We’re talking pregnancy—because believe it or not, what you eat while you’re expecting may actually impact your kids’ favorite flavors later on. (In one study, women who drank carrot juice during their pregnancy had babies who preferred carrot-flavored cereal to plain cereal later on.) That’s why enjoying a range of nutrient-dense foods while you’re expecting is a good idea. And that’s a mentality worth championing well after they’re born. (2)

Bottom line? “If you have the right feeding practices and expose them to a variety of flavors, new foods, new cuisine, new spices, I think that the healthy eating process may be much easier than you might think,” says Dr. Mastaneh.

References:

  1. Mogharreban, C., Nahikian-Nelms, M. Autonomy at mealtime: Building healthy food preferences and eating behaviors in young children. Early Childhood Educ J 24, 29–32 (1996)
  2. Mennella, J. A., Jagnow, C. P., & Beauchamp, G. K. (2001). Prenatal and postnatal flavor learning by human infants. Pediatrics, 107(6), E88. doi:10.1542/peds.107.6.e88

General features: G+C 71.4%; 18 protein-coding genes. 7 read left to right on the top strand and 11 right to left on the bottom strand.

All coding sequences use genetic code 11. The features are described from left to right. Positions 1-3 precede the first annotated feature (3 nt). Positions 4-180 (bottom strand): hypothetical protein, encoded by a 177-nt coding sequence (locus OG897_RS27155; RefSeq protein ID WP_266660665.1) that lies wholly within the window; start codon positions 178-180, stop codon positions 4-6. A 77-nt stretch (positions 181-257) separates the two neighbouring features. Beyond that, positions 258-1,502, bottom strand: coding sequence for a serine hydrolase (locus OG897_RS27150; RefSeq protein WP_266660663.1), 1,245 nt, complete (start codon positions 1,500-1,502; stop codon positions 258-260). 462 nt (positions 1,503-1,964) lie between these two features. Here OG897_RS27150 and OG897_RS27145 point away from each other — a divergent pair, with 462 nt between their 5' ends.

Share

Meet our Expert

This article features advice from our Science Team.

Science Thumb — Mastaneh

Dr. Mastaneh Sharafi, PhD, RD, Senior Director, Scientific Affairs

Dr. Mastaneh Sharafi has a PhD in Nutritional Sciences and is a Registered Dietitian. She received her training from Penn State University and University of Connecticut where she researched dietary patterns, chemosensory perception and community nutrition. Her dietetic work is focused on promoting healthy eating habits by translating the science of nutrition into practical information for the public.

Science Thumb — Mastaneh

Dr. Mastaneh Sharafi, PhD, RD, Senior Director, Scientific Affairs

Dr. Mastaneh Sharafi has a PhD in Nutritional Sciences and is a Registered Dietitian. She received her training from Penn State University and University of Connecticut where she researched dietary patterns, chemosensory perception and community nutrition. Her dietetic work is focused on promoting healthy eating habits by translating the science of nutrition into practical information for the public.